So, giving money is better than giving things and it’s better than going. So why is it also the worst thing that you can do in such a situation? Because if you only give money during a disaster than your money is never actually going to go to relief of that disaster. No matter the organization, it is logistically almost impossible to use donations directly towards the actual work of helping after a disaster. The organizations that are always the first responders to a disaster have to be prepared to get involved immediately when it happens so they need a source of funds on reserve ready for the moment that it does happen. They don’t have time to wait for your heartstrings to be pulled or for your favorite celebrity to jump on the bandwagon and make a plea for your funds or for your pastor to appeal to your sense of religious duty. Even then, by the time that your donations are able to be processed and transferred and administered so that they may be used, that organization has already moved on to the next phase of helping the population recover. This means that your funds will probably more likely be used for a longer term program for development or put back in the pot so that the organization can be prepared for when the next disaster hits. Which isn’t the worst thing, it’s just not what you expected for your money. Disaster relief has a very specific, and very accelerated timeline that usually doesn’t match up with the timelines of donors, banks, or even the victims. Sometimes, because of the emotional and mental trauma victims endure after a disaster, they’re not even ready for the intense intervention being offered right away by relief agencies. Disasters are often exploited by organizations to boost funding that they know they’ll need for their other operations, and sometimes entire agencies are even formed in the wake of disasters exclusively because of that promise of funding. But by the time your funds actually get to them in a usable fashion, their priorities and the priorities of the victims have already changed. Even with the modern technology that has streamlined the efficiency of receiving donations, technology hasn’t been able to bypass bureaucracies and politics. This exploitation of disasters for funding is what makes money the worst, but that’s not on you, the donor, that’s on the nonprofits that are receiving the money. You, the donor, just need to fully understand that this is the reality of NGO operations and don’t get offended if your $5 donation that you texted or tweeted or put in the offering plate didn’t go straight to buying a blanket for a cold baby. In some, sometimes very indirect way, it is still going to help victims of Disaster.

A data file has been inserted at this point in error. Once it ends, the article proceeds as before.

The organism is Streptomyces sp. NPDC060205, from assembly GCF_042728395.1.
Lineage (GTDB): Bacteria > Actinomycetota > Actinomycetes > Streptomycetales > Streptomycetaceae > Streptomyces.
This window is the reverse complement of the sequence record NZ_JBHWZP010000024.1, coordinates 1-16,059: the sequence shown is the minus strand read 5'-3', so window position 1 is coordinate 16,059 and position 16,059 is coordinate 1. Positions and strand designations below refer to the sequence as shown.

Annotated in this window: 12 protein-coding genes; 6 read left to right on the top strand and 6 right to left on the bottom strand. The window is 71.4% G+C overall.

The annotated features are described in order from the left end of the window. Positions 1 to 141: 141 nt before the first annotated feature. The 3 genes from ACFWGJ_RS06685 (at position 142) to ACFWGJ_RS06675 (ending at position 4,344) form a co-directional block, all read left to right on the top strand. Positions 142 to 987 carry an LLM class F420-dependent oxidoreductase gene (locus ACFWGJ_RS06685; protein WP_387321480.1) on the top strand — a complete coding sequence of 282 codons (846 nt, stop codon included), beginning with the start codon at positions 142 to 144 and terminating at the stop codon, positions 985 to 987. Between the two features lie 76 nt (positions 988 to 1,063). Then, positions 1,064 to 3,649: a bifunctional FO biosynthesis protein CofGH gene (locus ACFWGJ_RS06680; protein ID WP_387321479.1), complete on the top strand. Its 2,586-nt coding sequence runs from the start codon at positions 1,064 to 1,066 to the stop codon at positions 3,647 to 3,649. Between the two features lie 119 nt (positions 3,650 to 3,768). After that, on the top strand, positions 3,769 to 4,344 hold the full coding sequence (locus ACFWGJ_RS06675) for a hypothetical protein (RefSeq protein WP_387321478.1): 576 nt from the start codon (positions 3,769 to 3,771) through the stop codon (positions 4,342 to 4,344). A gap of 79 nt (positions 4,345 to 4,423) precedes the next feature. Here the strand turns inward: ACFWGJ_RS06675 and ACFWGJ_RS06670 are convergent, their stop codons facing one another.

So, if you’re damned if you give, damned if you don’t, what’s the solution to satisfying our human need to wanting to help one another? Give. Please, give. But give regularly and give with awareness. Instead of waiting for that celebrity or that pastor or that sorry looking photo in the news, do your research, starting right now, and find an organization that you fully believe in and can feel good supporting and then do it on a regular basis. Decide an amount that you can give to that organization every month, and set up an automatic payment to them through your bank or your Paypal account. It’s easier than you think. Make sure that you sign up for their newsletter so that you can always catch updates from them and then if a disaster does strike and that organization will be involved in the relief, you’ll be one of the first to know specific ways that they would like you to be involved. Maybe it will mean just giving extra on your regular donation for that month, but if you’ve been supporting them already, then you’ll know that they were prepared to respond when the disaster struck. And then you’ll know that your continued donation long afterwards will still assure that they’re able to help the victims recover in the long term which is just as important.
My friends, we have created a world in which we can guarantee natural disasters will always be happening and they will always be devastating in some form or another. There are no easy answers as to the best way to help, but one thing that is easy is not waiting until another one strikes to show we care. Let’s make giving part of our lifestyle so that we know in all times that the organizations that we do care for are prepared to take care of our brothers and sisters in this world whenever the need may arise.